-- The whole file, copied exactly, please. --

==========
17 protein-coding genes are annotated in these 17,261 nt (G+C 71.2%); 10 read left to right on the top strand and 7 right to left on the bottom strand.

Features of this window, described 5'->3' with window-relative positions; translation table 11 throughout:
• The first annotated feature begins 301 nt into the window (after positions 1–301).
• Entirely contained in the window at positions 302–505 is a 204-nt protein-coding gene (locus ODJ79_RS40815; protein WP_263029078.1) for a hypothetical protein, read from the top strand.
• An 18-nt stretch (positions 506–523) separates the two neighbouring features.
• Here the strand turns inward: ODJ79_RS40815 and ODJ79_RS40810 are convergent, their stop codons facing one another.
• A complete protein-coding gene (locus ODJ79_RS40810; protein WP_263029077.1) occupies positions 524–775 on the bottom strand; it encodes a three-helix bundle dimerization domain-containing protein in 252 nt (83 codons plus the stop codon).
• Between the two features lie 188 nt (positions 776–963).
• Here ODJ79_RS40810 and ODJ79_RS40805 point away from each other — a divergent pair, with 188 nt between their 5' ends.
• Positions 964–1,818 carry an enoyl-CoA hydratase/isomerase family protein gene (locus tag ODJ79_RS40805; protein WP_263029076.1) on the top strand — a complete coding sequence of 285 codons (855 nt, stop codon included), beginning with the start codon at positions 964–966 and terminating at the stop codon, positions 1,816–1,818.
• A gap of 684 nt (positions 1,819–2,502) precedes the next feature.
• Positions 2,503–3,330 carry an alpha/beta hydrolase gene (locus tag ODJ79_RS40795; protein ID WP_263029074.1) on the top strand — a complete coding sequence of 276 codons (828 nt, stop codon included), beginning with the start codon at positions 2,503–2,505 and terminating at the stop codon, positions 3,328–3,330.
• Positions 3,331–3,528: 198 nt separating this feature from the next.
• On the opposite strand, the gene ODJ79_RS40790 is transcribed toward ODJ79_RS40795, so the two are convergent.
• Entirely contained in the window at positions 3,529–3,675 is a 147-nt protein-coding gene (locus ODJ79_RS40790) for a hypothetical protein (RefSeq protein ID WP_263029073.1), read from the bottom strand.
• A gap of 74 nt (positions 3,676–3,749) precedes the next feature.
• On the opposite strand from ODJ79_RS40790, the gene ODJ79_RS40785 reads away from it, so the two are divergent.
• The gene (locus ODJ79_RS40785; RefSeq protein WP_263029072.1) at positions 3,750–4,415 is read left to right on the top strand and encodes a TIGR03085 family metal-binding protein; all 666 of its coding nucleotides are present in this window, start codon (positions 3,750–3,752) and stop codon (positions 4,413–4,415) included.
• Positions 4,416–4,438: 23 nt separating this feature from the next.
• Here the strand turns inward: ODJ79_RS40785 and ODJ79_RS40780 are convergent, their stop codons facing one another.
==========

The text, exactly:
17 protein-coding genes are annotated in these 17,261 nt (G+C 71.2%); 10 read left to right on the top strand and 7 right to left on the bottom strand.

Features of this window, described 5'->3' with window-relative positions; translation table 11 throughout:
• The first annotated feature begins 301 nt into the window (after positions 1–301).
• Entirely contained in the window at positions 302–505 is a 204-nt protein-coding gene (locus ODJ79_RS40815; protein WP_263029078.1) for a hypothetical protein, read from the top strand.
• An 18-nt stretch (positions 506–523) separates the two neighbouring features.
• Here the strand turns inward: ODJ79_RS40815 and ODJ79_RS40810 are convergent, their stop codons facing one another.
• A complete protein-coding gene (locus ODJ79_RS40810; protein WP_263029077.1) occupies positions 524–775 on the bottom strand; it encodes a three-helix bundle dimerization domain-containing protein in 252 nt (83 codons plus the stop codon).
• Between the two features lie 188 nt (positions 776–963).
• Here ODJ79_RS40810 and ODJ79_RS40805 point away from each other — a divergent pair, with 188 nt between their 5' ends.
• Positions 964–1,818 carry an enoyl-CoA hydratase/isomerase family protein gene (locus tag ODJ79_RS40805; protein WP_263029076.1) on the top strand — a complete coding sequence of 285 codons (855 nt, stop codon included), beginning with the start codon at positions 964–966 and terminating at the stop codon, positions 1,816–1,818.
• A gap of 684 nt (positions 1,819–2,502) precedes the next feature.
• Positions 2,503–3,330 carry an alpha/beta hydrolase gene (locus tag ODJ79_RS40795; protein ID WP_263029074.1) on the top strand — a complete coding sequence of 276 codons (828 nt, stop codon included), beginning with the start codon at positions 2,503–2,505 and terminating at the stop codon, positions 3,328–3,330.
• Positions 3,331–3,528: 198 nt separating this feature from the next.
• On the opposite strand, the gene ODJ79_RS40790 is transcribed toward ODJ79_RS40795, so the two are convergent.
• Entirely contained in the window at positions 3,529–3,675 is a 147-nt protein-coding gene (locus ODJ79_RS40790) for a hypothetical protein (RefSeq protein ID WP_263029073.1), read from the bottom strand.
• A gap of 74 nt (positions 3,676–3,749) precedes the next feature.
• On the opposite strand from ODJ79_RS40790, the gene ODJ79_RS40785 reads away from it, so the two are divergent.
• The gene (locus ODJ79_RS40785; RefSeq protein WP_263029072.1) at positions 3,750–4,415 is read left to right on the top strand and encodes a TIGR03085 family metal-binding protein; all 666 of its coding nucleotides are present in this window, start codon (positions 3,750–3,752) and stop codon (positions 4,413–4,415) included.
• Positions 4,416–4,438: 23 nt separating this feature from the next.
• Here the strand turns inward: ODJ79_RS40785 and ODJ79_RS40780 are convergent, their stop codons facing one another.